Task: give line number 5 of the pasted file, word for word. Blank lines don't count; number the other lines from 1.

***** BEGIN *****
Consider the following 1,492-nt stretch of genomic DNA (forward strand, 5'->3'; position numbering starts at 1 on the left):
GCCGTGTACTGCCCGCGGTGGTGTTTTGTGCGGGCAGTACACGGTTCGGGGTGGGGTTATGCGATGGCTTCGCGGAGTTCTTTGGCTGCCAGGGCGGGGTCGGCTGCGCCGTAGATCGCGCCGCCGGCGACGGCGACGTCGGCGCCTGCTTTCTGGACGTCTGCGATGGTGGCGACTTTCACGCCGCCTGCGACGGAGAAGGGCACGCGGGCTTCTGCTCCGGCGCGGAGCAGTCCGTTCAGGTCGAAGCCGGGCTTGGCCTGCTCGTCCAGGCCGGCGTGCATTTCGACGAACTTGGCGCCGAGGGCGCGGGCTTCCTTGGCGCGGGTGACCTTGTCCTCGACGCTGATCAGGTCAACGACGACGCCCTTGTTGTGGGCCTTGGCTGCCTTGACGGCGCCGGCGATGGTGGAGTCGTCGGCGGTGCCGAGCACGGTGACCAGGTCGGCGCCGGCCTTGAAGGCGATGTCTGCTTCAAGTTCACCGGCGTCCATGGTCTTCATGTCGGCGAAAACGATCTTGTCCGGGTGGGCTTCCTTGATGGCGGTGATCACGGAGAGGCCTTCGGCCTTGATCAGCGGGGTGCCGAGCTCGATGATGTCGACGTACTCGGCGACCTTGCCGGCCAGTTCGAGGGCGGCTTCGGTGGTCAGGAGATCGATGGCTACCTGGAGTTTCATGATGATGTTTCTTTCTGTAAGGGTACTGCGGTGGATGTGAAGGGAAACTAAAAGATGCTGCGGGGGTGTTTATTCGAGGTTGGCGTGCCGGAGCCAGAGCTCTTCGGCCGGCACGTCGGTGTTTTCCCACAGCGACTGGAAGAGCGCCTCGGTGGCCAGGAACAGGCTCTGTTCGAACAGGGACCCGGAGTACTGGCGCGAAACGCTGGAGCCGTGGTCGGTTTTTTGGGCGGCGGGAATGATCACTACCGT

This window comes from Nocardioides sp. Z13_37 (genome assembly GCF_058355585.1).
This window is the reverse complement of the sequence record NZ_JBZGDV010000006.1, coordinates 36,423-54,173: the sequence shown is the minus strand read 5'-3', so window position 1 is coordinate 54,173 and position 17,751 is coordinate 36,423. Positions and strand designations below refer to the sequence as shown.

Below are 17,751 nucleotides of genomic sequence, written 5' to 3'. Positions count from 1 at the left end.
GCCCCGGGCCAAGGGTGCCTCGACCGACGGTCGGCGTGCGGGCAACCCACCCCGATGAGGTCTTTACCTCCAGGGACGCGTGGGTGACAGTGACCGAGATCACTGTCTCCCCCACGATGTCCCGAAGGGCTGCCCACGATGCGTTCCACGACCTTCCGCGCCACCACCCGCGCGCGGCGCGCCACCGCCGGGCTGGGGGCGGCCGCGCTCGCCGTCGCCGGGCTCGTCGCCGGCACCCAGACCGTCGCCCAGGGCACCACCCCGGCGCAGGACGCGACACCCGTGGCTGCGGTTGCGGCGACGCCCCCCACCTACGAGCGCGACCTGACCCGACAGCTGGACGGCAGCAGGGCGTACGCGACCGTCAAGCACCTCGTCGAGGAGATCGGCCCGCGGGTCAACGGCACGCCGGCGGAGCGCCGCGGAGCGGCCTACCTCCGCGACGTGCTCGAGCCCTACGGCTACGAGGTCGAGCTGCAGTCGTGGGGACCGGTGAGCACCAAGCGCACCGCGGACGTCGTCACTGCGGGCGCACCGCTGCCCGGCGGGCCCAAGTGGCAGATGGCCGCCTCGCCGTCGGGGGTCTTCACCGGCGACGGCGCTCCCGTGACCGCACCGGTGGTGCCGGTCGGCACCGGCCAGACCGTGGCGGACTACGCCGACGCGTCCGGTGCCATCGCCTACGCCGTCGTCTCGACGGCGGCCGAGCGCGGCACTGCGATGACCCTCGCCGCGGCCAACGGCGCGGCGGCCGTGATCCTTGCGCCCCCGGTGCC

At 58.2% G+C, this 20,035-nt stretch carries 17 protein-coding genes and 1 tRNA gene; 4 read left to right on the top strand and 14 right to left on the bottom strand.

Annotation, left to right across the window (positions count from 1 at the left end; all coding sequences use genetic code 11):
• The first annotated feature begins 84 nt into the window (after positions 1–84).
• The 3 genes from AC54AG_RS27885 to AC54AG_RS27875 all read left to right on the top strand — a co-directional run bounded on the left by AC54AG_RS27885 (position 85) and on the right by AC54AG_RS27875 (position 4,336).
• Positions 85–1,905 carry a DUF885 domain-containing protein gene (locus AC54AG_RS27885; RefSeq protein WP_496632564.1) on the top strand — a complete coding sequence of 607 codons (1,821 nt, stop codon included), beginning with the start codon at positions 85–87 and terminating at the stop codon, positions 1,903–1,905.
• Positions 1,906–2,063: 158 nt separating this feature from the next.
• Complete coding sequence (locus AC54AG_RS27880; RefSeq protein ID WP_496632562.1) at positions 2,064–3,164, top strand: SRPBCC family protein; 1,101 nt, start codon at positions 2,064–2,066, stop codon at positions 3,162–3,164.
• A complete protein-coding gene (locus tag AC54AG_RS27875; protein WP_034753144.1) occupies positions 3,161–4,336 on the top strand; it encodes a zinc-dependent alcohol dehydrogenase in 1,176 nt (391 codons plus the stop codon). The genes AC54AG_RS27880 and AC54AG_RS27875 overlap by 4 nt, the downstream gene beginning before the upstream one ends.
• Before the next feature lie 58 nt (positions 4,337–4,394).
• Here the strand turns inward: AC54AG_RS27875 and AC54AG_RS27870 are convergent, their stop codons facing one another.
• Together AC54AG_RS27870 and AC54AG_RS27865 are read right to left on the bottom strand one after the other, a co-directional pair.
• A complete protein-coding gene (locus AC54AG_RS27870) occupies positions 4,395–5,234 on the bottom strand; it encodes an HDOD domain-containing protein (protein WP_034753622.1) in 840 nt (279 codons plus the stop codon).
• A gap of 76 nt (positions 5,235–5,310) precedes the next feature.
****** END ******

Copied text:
Below are 17,751 nucleotides of genomic sequence, written 5' to 3'. Positions count from 1 at the left end.